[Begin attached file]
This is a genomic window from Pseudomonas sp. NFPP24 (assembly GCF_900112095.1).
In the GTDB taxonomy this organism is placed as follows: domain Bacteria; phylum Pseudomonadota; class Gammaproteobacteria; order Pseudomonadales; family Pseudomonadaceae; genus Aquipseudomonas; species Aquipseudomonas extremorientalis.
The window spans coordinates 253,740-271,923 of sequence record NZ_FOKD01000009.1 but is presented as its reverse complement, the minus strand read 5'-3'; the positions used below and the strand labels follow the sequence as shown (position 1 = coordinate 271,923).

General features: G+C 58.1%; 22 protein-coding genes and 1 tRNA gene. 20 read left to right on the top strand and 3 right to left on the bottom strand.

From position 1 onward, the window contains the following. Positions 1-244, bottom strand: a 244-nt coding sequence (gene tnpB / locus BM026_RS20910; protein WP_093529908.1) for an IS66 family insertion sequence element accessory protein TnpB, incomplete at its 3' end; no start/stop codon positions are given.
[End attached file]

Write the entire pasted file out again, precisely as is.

This is a genomic window from Pseudomonas sp. NFPP24 (assembly GCF_900112095.1).
In the GTDB taxonomy this organism is placed as follows: domain Bacteria; phylum Pseudomonadota; class Gammaproteobacteria; order Pseudomonadales; family Pseudomonadaceae; genus Aquipseudomonas; species Aquipseudomonas extremorientalis.
The window spans coordinates 253,740-271,923 of sequence record NZ_FOKD01000009.1 but is presented as its reverse complement, the minus strand read 5'-3'; the positions used below and the strand labels follow the sequence as shown (position 1 = coordinate 271,923).

General features: G+C 58.1%; 22 protein-coding genes and 1 tRNA gene. 20 read left to right on the top strand and 3 right to left on the bottom strand.

From position 1 onward, the window contains the following. Positions 1-244, bottom strand: a 244-nt coding sequence (gene tnpB / locus BM026_RS20910; protein WP_093529908.1) for an IS66 family insertion sequence element accessory protein TnpB, incomplete at its 3' end; no start/stop codon positions are given.